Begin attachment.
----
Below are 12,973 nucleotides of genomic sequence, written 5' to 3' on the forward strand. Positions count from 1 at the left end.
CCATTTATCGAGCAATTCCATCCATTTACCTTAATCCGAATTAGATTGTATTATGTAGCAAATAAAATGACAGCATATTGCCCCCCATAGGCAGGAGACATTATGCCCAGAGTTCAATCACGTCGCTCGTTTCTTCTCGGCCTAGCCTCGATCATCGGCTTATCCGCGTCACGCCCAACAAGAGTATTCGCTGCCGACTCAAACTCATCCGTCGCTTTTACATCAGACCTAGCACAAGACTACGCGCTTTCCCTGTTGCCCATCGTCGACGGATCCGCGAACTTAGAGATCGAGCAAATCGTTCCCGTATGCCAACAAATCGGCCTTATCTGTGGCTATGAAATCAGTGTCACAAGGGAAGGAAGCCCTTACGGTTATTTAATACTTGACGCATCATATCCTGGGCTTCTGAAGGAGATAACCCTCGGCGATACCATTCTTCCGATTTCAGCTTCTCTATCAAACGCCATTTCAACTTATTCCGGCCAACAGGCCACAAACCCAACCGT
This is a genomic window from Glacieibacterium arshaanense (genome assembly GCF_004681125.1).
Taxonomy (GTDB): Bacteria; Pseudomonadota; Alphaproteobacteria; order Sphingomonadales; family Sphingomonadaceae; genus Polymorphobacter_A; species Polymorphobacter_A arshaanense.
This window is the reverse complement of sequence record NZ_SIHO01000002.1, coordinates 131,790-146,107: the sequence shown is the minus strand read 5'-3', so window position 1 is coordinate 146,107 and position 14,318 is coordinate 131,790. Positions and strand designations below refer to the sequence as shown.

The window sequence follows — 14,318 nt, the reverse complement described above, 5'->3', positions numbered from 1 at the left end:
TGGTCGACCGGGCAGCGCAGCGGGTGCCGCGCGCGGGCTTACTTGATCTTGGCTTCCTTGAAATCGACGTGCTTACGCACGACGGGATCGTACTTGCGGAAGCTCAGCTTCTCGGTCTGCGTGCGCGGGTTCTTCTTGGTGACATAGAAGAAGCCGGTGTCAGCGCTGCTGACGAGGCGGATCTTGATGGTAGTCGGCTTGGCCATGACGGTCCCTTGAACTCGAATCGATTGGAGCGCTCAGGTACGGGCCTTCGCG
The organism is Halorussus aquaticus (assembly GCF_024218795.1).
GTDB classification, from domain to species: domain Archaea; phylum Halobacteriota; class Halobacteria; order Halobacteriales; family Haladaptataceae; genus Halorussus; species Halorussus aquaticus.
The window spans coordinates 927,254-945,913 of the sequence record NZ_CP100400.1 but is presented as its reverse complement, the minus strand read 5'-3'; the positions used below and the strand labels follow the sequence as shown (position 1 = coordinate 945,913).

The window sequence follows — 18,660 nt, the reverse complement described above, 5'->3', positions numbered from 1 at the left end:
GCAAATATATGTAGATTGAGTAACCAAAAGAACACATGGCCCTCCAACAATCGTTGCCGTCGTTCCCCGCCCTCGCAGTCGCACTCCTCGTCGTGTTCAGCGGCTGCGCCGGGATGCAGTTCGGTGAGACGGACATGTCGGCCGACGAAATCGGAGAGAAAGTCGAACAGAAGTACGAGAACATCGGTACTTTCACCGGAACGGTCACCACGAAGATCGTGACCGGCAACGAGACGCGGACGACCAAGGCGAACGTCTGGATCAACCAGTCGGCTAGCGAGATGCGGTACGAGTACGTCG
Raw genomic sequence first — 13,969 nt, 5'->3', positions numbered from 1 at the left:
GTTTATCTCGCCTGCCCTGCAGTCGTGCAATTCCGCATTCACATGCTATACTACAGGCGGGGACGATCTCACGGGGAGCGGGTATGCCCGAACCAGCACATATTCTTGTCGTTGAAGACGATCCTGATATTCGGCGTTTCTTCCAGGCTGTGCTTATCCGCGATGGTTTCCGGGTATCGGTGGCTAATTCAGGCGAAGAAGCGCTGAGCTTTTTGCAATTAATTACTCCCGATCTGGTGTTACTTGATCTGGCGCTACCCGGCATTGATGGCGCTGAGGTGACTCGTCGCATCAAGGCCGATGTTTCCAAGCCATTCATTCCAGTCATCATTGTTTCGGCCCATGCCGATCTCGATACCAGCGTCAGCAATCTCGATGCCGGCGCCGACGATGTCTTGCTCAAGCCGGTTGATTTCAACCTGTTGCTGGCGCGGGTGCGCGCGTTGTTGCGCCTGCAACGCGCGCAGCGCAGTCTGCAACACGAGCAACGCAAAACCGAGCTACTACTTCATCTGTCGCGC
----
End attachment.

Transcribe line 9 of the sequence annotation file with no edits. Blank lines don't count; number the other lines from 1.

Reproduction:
GTDB classification, from domain to species: domain Archaea; phylum Halobacteriota; class Halobacteria; order Halobacteriales; family Haladaptataceae; genus Halorussus; species Halorussus aquaticus.